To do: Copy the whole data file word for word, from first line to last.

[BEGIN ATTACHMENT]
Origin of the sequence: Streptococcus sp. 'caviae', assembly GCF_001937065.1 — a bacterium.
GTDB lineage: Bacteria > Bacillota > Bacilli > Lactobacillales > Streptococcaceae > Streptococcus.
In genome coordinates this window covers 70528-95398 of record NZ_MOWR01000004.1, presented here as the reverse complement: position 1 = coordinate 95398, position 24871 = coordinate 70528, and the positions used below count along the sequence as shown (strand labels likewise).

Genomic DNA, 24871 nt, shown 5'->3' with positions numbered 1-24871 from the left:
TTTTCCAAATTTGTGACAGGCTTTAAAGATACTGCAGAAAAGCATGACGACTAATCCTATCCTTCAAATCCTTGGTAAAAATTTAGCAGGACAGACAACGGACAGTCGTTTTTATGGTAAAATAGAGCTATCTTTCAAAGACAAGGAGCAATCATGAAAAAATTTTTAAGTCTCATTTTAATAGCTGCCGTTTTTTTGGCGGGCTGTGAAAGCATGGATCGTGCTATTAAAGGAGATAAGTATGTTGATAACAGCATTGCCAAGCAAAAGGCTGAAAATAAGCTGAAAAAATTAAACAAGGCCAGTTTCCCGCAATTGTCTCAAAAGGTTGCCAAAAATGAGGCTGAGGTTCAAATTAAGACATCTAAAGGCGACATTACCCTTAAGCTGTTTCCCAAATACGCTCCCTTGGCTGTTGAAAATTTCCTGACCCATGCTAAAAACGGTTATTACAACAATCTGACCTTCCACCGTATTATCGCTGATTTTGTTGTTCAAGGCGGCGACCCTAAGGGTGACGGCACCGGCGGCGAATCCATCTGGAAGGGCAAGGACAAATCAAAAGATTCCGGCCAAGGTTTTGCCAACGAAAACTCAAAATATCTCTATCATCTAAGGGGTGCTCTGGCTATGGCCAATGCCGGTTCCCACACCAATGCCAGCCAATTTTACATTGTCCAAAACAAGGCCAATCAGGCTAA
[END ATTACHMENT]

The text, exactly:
Origin of the sequence: Streptococcus sp. 'caviae', assembly GCF_001937065.1 — a bacterium.
GTDB lineage: Bacteria > Bacillota > Bacilli > Lactobacillales > Streptococcaceae > Streptococcus.
In genome coordinates this window covers 70528-95398 of record NZ_MOWR01000004.1, presented here as the reverse complement: position 1 = coordinate 95398, position 24871 = coordinate 70528, and the positions used below count along the sequence as shown (strand labels likewise).

Genomic DNA, 24871 nt, shown 5'->3' with positions numbered 1-24871 from the left:
TTTTCCAAATTTGTGACAGGCTTTAAAGATACTGCAGAAAAGCATGACGACTAATCCTATCCTTCAAATCCTTGGTAAAAATTTAGCAGGACAGACAACGGACAGTCGTTTTTATGGTAAAATAGAGCTATCTTTCAAAGACAAGGAGCAATCATGAAAAAATTTTTAAGTCTCATTTTAATAGCTGCCGTTTTTTTGGCGGGCTGTGAAAGCATGGATCGTGCTATTAAAGGAGATAAGTATGTTGATAACAGCATTGCCAAGCAAAAGGCTGAAAATAAGCTGAAAAAATTAAACAAGGCCAGTTTCCCGCAATTGTCTCAAAAGGTTGCCAAAAATGAGGCTGAGGTTCAAATTAAGACATCTAAAGGCGACATTACCCTTAAGCTGTTTCCCAAATACGCTCCCTTGGCTGTTGAAAATTTCCTGACCCATGCTAAAAACGGTTATTACAACAATCTGACCTTCCACCGTATTATCGCTGATTTTGTTGTTCAAGGCGGCGACCCTAAGGGTGACGGCACCGGCGGCGAATCCATCTGGAAGGGCAAGGACAAATCAAAAGATTCCGGCCAAGGTTTTGCCAACGAAAACTCAAAATATCTCTATCATCTAAGGGGTGCTCTGGCTATGGCCAATGCCGGTTCCCACACCAATGCCAGCCAATTTTACATTGTCCAAAACAAGGCCAATCAGGCTAA